10 Things To Make your Home/Remodel Greener

April 30, 2016

Posted on November 13, 2012

  1. Design to maximize natural daylight and passive ventilation. Daylight makes a dramatic difference, especially in our climate. In addition to making you feel better, daylight can cut down on electric bills. Well-placed operable windows circulate fresh air throughout your home.
  2. Choose deconstruction and construction site recycling. The demolition debris from a typical residential kitchen or bathroom remodel equals by weight, four years of curbside recycling from an average household. Deconstruction is the selective hand-disassembly of building structures to maximize salvage for reuse. Minimize the impacts of your project, keep reusable and recyclable materials out of the landfill, and save costs, too.
  3. Weatherize. Adding insulation and new, energy-efficient windows to an older home not only saves money in fuel costs, it improves comfort all year.
  4. Buy energy-efficient kitchen appliances, furnaces and water heaters. All appliances with an “Energy Star” rating are a good choice. You can claim tax credits on some appliances.
  5. Choose water-efficient fixtures. On average, toilet flushing, showers and faucets account for 60% of all indoor water use. Installing efficient toilets, faucet aerators and showerheads can save a typical household up to $200 annually in water and energy bills.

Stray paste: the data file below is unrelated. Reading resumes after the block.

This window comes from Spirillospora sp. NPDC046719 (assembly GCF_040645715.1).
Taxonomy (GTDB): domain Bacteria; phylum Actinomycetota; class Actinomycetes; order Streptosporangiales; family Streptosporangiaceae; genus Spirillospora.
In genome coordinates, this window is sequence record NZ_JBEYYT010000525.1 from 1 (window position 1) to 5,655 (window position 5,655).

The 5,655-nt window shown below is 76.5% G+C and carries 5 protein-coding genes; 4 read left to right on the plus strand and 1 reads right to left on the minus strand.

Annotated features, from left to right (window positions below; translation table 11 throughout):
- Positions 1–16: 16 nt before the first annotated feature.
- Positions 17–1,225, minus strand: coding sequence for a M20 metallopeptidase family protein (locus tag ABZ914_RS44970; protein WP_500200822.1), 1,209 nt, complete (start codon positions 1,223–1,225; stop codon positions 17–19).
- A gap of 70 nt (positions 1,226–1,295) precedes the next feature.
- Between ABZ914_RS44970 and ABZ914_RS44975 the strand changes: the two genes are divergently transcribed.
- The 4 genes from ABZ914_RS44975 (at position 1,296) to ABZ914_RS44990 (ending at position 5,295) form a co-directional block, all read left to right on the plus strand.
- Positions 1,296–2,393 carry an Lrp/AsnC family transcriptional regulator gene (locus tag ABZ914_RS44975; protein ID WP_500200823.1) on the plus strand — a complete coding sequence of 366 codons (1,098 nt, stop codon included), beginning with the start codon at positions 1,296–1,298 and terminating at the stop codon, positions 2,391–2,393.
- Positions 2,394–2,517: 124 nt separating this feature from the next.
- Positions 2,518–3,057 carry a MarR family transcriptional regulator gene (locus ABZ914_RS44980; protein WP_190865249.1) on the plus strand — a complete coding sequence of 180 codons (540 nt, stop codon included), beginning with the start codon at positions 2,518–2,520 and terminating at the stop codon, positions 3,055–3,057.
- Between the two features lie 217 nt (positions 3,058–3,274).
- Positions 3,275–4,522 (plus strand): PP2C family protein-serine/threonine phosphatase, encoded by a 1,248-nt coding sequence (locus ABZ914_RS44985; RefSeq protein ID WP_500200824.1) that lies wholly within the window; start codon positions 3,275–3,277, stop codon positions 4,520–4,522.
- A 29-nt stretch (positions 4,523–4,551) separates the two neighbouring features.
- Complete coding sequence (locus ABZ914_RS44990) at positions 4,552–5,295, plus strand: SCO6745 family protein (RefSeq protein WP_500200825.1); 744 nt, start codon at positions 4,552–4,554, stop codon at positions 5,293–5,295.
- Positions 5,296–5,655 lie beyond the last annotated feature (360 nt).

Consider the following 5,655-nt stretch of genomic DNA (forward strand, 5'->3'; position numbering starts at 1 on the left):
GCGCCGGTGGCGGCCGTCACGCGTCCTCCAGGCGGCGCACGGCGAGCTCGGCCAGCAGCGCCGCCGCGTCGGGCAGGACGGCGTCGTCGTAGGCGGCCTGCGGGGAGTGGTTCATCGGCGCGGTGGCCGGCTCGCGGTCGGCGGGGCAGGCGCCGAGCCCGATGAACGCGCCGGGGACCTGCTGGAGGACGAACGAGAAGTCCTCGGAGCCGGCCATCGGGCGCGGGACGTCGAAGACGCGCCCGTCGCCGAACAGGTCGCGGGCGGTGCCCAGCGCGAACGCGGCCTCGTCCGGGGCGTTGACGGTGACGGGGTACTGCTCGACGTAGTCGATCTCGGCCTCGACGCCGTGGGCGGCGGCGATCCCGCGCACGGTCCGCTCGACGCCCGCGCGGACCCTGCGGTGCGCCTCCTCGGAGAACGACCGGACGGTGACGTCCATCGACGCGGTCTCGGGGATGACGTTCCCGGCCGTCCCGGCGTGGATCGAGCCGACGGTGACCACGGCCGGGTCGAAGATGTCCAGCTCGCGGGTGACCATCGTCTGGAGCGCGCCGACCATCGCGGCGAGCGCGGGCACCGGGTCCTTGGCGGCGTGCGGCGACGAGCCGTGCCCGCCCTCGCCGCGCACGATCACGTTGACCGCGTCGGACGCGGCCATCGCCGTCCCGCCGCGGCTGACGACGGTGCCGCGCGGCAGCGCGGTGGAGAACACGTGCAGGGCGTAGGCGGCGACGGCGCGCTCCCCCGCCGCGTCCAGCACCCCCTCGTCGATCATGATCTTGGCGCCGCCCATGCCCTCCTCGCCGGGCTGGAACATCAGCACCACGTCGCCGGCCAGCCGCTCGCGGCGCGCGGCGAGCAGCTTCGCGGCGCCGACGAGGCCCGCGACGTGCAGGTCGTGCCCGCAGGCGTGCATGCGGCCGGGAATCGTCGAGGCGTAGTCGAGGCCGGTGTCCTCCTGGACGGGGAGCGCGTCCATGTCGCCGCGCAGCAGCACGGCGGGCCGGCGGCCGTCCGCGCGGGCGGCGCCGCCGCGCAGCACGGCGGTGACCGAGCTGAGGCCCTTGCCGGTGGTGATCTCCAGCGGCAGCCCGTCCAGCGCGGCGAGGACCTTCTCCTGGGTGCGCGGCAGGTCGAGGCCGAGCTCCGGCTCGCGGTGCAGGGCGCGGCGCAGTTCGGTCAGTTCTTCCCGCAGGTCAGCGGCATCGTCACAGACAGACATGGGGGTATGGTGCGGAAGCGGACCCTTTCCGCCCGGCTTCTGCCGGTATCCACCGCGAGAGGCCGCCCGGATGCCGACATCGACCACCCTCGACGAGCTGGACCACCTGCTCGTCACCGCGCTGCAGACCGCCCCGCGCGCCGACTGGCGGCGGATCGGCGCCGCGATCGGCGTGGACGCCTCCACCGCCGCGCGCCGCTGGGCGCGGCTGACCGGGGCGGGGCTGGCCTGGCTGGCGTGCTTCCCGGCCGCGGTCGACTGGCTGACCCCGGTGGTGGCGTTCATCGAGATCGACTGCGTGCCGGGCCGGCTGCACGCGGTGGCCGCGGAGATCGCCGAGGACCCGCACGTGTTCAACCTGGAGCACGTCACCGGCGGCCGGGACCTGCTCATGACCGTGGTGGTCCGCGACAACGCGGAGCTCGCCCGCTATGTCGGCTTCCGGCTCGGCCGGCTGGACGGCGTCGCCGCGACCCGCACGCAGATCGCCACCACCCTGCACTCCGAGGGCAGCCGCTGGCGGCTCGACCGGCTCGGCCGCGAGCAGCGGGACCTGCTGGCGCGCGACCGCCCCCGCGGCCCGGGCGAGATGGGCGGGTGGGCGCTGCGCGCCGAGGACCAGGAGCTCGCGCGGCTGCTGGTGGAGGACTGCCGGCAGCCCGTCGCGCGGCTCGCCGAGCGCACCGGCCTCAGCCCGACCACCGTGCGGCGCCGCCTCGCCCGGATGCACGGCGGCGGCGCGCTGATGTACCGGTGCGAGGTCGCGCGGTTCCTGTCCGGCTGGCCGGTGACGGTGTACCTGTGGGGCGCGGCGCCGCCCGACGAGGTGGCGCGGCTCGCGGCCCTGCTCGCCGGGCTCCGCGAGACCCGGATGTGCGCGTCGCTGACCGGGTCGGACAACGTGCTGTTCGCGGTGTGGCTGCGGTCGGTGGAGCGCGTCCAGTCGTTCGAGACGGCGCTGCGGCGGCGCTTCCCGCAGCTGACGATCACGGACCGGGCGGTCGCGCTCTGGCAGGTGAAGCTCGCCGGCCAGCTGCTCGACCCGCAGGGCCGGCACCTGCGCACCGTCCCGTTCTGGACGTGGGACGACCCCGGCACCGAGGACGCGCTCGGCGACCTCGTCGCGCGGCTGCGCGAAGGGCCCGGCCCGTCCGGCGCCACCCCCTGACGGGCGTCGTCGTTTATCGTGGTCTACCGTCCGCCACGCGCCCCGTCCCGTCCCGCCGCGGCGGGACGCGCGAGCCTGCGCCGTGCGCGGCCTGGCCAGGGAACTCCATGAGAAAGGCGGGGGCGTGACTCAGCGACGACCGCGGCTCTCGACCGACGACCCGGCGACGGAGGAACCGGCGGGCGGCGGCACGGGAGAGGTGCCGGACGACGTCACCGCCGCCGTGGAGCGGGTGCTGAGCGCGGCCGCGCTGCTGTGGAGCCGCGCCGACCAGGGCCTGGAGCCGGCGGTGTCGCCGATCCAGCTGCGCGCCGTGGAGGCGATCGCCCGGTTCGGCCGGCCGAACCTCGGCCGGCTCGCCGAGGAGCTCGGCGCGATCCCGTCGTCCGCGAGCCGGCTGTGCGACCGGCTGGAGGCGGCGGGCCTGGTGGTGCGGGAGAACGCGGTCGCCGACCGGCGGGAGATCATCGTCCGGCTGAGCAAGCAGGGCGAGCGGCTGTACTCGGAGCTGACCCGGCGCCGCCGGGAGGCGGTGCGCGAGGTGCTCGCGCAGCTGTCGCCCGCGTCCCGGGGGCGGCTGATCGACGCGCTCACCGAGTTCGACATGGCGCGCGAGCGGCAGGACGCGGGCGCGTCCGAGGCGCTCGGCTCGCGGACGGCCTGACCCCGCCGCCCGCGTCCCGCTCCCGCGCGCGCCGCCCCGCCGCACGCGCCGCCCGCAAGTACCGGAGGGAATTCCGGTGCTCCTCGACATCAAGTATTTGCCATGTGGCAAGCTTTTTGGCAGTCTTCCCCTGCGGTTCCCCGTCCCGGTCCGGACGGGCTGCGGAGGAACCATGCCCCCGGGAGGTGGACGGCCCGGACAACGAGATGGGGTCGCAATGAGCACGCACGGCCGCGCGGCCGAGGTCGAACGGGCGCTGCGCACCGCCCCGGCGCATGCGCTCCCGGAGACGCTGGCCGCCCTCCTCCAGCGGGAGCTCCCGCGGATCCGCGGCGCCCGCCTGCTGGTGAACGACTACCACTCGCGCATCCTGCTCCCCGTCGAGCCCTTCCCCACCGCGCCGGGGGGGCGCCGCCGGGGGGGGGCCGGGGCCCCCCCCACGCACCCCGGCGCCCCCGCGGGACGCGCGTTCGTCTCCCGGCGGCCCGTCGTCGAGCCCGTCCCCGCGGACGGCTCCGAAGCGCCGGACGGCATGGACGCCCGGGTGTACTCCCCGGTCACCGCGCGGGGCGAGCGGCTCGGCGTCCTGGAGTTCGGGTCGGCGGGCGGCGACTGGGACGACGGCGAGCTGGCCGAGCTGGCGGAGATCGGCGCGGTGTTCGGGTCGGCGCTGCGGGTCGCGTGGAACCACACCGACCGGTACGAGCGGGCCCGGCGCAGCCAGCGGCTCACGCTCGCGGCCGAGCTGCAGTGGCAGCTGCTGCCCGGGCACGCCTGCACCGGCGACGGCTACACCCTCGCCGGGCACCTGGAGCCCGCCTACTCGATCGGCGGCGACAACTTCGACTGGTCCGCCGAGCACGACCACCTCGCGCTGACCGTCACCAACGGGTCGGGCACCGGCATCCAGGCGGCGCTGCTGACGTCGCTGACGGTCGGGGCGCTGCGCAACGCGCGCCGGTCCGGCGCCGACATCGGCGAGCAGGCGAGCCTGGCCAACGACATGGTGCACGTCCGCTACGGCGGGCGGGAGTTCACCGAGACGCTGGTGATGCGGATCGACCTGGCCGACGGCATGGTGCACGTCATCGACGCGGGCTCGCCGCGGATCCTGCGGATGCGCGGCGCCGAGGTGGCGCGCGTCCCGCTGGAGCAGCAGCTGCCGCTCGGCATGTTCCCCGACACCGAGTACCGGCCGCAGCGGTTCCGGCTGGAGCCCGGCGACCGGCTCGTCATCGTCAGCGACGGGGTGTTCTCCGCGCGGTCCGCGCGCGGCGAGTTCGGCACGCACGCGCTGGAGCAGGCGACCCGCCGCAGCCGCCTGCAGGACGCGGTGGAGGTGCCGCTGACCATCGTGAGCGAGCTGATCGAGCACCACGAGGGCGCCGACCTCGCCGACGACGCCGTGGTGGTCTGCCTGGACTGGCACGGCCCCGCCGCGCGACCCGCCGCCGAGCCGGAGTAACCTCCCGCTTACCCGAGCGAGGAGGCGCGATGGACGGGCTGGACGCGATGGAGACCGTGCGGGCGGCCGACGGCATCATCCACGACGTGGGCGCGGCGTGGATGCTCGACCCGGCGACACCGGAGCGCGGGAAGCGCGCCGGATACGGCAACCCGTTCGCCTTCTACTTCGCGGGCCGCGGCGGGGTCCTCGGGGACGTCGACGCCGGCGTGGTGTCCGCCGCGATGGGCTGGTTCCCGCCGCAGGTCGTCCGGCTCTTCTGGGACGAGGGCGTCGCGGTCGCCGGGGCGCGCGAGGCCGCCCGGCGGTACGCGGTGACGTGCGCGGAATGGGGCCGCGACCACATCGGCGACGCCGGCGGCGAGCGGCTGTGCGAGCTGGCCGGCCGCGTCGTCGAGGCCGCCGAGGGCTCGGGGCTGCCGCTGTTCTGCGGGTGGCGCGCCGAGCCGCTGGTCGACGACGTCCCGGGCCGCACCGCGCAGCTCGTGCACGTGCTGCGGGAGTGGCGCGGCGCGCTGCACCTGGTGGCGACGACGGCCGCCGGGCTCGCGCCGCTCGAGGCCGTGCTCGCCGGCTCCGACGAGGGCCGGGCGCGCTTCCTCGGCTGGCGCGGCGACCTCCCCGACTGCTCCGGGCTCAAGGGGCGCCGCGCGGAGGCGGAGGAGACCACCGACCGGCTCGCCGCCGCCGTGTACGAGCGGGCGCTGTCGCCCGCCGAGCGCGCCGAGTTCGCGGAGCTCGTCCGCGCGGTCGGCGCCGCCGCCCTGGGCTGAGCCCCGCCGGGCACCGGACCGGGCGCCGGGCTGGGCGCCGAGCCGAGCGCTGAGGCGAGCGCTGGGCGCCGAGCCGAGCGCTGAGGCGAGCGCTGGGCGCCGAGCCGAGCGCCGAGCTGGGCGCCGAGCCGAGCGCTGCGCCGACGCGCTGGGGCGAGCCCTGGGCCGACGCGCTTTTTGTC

6. Use low-VOC paint (50 grams/liter or less VOC content). Insist on solvent free or low-VOC (volatile organic chemicals) paint. Low and no VOCs will make painting a healthier and more enjoyable experience. If oil paints are being used, relocate until you home is free of fumes.
  7. Choose formaldehyde-free products. Formaldehyde is a suspected carcinogen and is commonly found in carpet, cabinetry, insulation and other building products. Consider installing a hard surface floor instead of carpet. If you do install carpeting, install a green rated product.
  8. Buy used, recycled, certified or regraded wood products. You can purchase used and regraded wood from a ReBuilding Center. Certified wood producrts are cut from sustainably managed forests, and affixed with a seal to help you indentify them.
  9. Harvest your rainwater for irrigation and toilet flushing. A well-designed rainwater harvesting system that capturees rainwater from rooftops for use in irrigation and toilet flushing can reduce annual water consumption by 50%.
  10. Landscape using native and drought-tolerant plants. Native plants are naturally adapted to our environment, so they require minimal care and watering, they also provide valuable habitat for birds and wildlife.
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